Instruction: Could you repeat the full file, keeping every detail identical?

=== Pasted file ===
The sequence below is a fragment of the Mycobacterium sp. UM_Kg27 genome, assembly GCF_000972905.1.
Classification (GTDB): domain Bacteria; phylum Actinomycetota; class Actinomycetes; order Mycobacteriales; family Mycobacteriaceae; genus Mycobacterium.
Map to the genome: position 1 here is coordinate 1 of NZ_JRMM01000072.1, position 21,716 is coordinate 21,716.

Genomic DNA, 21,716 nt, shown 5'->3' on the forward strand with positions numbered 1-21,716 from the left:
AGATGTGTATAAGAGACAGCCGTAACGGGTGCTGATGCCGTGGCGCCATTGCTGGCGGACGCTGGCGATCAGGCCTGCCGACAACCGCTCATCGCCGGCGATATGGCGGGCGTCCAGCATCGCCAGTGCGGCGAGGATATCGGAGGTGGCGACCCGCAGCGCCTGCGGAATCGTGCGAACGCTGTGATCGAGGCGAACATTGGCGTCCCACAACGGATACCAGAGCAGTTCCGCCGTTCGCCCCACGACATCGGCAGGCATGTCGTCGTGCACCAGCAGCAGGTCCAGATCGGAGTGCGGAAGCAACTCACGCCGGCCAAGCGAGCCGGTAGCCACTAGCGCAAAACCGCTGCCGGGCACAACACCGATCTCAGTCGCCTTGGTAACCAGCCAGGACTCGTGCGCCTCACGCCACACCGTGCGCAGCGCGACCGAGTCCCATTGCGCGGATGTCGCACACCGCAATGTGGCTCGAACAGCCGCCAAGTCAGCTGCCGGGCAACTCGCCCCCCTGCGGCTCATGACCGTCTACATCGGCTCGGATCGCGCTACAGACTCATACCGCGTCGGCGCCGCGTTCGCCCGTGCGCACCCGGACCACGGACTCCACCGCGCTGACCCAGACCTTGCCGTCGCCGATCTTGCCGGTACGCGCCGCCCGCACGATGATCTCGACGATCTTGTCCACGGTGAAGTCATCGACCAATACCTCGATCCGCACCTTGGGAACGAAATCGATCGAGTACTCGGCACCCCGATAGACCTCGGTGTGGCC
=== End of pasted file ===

The sequence below is a fragment of the Mycobacterium sp. UM_Kg27 genome, assembly GCF_000972905.1.
Classification (GTDB): domain Bacteria; phylum Actinomycetota; class Actinomycetes; order Mycobacteriales; family Mycobacteriaceae; genus Mycobacterium.
Map to the genome: position 1 here is coordinate 1 of NZ_JRMM01000072.1, position 21,716 is coordinate 21,716.

Genomic DNA, 21,716 nt, shown 5'->3' on the forward strand with positions numbered 1-21,716 from the left:
AGATGTGTATAAGAGACAGCCGTAACGGGTGCTGATGCCGTGGCGCCATTGCTGGCGGACGCTGGCGATCAGGCCTGCCGACAACCGCTCATCGCCGGCGATATGGCGGGCGTCCAGCATCGCCAGTGCGGCGAGGATATCGGAGGTGGCGACCCGCAGCGCCTGCGGAATCGTGCGAACGCTGTGATCGAGGCGAACATTGGCGTCCCACAACGGATACCAGAGCAGTTCCGCCGTTCGCCCCACGACATCGGCAGGCATGTCGTCGTGCACCAGCAGCAGGTCCAGATCGGAGTGCGGAAGCAACTCACGCCGGCCAAGCGAGCCGGTAGCCACTAGCGCAAAACCGCTGCCGGGCACAACACCGATCTCAGTCGCCTTGGTAACCAGCCAGGACTCGTGCGCCTCACGCCACACCGTGCGCAGCGCGACCGAGTCCCATTGCGCGGATGTCGCACACCGCAATGTGGCTCGAACAGCCGCCAAGTCAGCTGCCGGGCAACTCGCCCCCCTGCGGCTCATGACCGTCTACATCGGCTCGGATCGCGCTACAGACTCATACCGCGTCGGCGCCGCGTTCGCCCGTGCGCACCCGGACCACGGACTCCACCGCGCTGACCCAGACCTTGCCGTCGCCGATCTTGCCGGTACGCGCCGCCCGCACGATGATCTCGACGATCTTGTCCACGGTGAAGTCATCGACCAATACCTCGATCCGCACCTTGGGAACGAAATCGATCGAGTACTCGGCACCCCGATAGACCTCGGTGTGGCC